- Contractors aren't experienced in delivering Passivhaus projects at scale.
- College students aren't aware of the green construction skills they'll need in the future.
- For example, the local college was considering closing its plastering course, which is a key skill for external wall insulation.
- Including local colleges as project stakeholders is helping to address these issues.
- Bringing other council departments on board is important.
- The project took a novel approach to development that wasn't always aligned to existing council design guidelines.
- Differences included designing for low parking demand, including more footpaths, and using sustainable urban drainage systems (SUDS) rather than the standard concrete drains.
- The project team has worked closely with the highways team, bringing in suppliers of new technologies and at times using political leverage to emphasise the importance of an innovative low-carbon approach.
Higher national standards are needed
Better standards set by government would reduce challenges faced by the council.
- The project was vulnerable to risk pricing (contractors increasing their prices due to uncertainty), and there was potential for quality issues on site.
- Higher building costs make it difficult to compete for new land that comes up on the open market, as other developers with lower build costs can offer higher prices.
- Further regulation from government is needed to set higher build standards so that there’s consistency and all housing is built to be net-zero carbon.
Check out York's design guide.
Contact the council: [email protected]
We’ve identified several other councils that are building their own housing to Passivhaus standards.
- Norwich City Council owns an award-winning development of energy-efficient homes.
- Exeter City Council has over 100 Passivhaus homes and its own development company to deliver innovative and sustainable housing.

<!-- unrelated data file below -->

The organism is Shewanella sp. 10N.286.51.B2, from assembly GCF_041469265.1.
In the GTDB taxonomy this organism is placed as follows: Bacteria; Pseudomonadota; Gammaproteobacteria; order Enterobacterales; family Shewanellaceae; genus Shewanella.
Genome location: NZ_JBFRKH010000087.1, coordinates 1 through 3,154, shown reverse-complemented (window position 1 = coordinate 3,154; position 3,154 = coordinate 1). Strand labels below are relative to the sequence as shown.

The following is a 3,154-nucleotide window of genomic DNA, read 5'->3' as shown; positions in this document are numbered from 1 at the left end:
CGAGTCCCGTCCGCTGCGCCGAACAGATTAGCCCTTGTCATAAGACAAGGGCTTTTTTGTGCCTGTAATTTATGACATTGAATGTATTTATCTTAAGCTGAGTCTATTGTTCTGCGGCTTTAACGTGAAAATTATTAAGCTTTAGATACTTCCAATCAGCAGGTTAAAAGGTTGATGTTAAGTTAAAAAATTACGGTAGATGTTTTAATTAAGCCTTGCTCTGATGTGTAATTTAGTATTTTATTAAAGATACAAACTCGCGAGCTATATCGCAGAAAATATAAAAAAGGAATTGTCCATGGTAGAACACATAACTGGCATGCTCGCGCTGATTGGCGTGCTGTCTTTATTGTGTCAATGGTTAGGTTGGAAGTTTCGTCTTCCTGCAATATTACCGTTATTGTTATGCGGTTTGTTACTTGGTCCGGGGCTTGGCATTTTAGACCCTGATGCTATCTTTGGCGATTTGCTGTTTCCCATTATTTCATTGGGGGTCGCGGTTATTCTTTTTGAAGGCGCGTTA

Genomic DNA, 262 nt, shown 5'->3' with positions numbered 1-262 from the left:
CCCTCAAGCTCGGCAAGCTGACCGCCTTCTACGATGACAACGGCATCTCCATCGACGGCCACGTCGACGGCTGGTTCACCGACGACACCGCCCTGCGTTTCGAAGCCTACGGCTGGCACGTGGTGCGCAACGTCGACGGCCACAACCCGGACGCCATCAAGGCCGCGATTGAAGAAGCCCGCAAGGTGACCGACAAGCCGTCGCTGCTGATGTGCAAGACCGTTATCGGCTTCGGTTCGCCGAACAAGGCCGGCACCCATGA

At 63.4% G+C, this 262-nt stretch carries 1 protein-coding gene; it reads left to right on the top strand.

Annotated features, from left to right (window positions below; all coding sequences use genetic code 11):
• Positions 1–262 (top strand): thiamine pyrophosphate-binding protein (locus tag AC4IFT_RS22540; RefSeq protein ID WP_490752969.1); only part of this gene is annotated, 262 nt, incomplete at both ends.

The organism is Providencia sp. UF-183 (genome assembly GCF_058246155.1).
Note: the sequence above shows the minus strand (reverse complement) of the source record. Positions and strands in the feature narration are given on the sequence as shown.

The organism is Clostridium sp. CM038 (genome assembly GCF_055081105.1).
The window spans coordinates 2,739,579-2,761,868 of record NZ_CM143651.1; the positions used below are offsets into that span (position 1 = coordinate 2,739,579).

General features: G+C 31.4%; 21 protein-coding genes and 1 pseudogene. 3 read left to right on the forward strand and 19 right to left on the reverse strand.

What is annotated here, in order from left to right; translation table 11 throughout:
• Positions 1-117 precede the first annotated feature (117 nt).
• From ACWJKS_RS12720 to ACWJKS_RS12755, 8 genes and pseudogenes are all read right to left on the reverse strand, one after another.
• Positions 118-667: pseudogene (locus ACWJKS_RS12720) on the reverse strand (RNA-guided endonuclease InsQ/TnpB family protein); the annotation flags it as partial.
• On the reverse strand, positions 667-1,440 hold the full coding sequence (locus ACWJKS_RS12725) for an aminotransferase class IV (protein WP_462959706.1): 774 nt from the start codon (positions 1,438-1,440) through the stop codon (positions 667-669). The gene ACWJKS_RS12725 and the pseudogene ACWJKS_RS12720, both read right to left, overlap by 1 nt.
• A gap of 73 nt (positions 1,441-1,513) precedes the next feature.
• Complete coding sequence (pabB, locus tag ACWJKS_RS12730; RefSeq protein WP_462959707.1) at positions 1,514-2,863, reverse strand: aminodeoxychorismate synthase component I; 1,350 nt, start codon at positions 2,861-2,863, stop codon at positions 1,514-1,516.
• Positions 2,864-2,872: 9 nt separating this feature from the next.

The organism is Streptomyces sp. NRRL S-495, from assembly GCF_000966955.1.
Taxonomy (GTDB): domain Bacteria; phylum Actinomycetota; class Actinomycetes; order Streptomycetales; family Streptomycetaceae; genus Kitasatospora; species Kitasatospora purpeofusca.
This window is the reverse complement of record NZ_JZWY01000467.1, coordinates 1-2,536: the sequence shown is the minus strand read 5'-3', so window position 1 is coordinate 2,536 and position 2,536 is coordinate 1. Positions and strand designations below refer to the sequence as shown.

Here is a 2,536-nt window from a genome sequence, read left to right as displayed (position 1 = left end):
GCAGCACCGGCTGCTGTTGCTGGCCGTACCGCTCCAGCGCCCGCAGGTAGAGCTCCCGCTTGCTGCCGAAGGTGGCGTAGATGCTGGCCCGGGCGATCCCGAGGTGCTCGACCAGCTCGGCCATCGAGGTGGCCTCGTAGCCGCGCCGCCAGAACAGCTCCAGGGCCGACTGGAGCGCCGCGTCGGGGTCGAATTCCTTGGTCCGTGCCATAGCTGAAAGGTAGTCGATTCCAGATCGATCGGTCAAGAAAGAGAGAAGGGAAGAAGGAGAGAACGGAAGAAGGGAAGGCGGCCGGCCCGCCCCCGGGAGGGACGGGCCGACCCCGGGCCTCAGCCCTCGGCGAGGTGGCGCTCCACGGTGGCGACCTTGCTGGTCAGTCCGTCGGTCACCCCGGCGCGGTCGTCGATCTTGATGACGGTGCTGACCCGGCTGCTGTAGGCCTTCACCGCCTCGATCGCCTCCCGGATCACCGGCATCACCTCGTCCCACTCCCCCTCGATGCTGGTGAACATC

- Plymouth City Council has developed 72 homes with affordable rent and shared ownership.
- Camden Council’s investment in a 249-home estate will see it become the UK’s largest residential Passivhaus development.
Friends of the Earth's view
It’s great York Council is building new homes to Passivhaus standards, providing healthy homes as well as cutting emissions. It's impressive that York has also considered the embodied carbon in construction materials. The government now needs to make sure that building regulations are updated to include embodied emissions so that these are always considered.
It’s good to see that political change at the council hasn’t changed the overall commitment to energy efficiency. The council’s focus on affordable housing is important and, while it’s facing challenges in building the full complement of Passivhaus homes that it wants to, there are useful lessons for other councils on achieving affordability without losing the highest standards of energy efficiency.
Affordability is also about running costs, so councils must strive to make sure new homes will have the lowest possible energy bills. National government also needs to ensure that councils have the necessary powers and funding to build homes that are affordable, healthy and zero carbon. It's a false economy to build homes now that may need retrofitting in the future to keep them warm or avoid overheating.
All councils should also require that private developers build to the highest standards of energy efficiency, under Action 16 of the Climate Action Plan for Councils.
Friends of the Earth is showcasing specific examples of good practice in tackling climate change, but that doesn’t mean we endorse everything that a council is doing.
This case study was produced by Ashden and Friends of the Earth. It was originally published in March 2022 and was last updated in September 2023.